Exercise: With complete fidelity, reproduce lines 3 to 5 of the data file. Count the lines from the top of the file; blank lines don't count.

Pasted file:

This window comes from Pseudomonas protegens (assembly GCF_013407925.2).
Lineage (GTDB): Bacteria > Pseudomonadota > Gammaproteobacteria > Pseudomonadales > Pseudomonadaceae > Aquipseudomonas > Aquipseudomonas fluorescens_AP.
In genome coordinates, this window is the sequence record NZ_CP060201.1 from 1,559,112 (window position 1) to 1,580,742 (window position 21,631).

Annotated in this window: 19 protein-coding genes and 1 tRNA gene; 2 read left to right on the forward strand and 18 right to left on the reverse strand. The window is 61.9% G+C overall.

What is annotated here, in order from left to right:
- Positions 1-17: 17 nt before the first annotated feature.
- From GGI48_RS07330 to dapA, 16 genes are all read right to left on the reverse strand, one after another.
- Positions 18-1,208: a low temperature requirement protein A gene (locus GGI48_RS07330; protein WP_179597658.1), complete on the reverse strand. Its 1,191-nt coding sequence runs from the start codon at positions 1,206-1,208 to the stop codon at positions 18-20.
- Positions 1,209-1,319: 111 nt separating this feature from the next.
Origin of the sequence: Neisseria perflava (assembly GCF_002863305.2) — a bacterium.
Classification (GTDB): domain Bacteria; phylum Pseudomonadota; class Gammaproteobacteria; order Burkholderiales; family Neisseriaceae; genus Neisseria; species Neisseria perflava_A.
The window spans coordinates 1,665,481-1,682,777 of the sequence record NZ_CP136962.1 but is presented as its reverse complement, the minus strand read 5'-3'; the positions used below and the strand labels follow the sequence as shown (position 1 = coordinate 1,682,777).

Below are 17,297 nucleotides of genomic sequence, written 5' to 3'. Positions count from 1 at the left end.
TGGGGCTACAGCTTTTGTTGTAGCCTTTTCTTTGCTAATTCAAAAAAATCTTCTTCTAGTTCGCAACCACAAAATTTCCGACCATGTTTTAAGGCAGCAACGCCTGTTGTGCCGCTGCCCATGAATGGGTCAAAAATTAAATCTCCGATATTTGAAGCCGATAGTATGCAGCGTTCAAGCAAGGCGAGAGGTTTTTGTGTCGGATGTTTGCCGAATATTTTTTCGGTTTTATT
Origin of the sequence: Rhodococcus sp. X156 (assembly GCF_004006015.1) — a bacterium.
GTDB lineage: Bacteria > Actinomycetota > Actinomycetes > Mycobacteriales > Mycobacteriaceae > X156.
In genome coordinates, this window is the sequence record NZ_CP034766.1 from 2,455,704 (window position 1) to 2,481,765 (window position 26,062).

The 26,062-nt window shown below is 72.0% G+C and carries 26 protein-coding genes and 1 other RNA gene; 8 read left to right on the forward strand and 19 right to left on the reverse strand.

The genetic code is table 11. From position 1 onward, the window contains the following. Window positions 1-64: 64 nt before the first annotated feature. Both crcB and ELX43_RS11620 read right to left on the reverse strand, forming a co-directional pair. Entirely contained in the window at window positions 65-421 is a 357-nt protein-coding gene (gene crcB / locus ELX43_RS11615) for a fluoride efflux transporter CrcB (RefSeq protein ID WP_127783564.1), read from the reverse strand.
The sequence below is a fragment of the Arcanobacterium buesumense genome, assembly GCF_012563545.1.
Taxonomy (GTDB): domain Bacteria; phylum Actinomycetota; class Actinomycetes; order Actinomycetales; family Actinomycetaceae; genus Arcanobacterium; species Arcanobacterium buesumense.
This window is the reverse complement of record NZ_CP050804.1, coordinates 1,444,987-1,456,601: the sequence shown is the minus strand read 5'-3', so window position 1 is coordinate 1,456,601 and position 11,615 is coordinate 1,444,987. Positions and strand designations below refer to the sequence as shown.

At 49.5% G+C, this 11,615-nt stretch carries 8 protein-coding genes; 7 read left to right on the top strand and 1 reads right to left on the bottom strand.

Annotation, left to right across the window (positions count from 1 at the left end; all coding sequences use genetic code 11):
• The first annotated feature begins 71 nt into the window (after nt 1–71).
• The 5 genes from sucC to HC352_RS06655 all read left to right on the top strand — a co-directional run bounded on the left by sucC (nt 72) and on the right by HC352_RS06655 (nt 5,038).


In genome coordinates, this window is the sequence record NZ_CP060201.1 from 1,559,112 (window position 1) to 1,580,742 (window position 21,631).

Annotated in this window: 19 protein-coding genes and 1 tRNA gene; 2 read left to right on the forward strand and 18 right to left on the reverse strand. The window is 61.9% G+C overall.

What is annotated here, in order from left to right: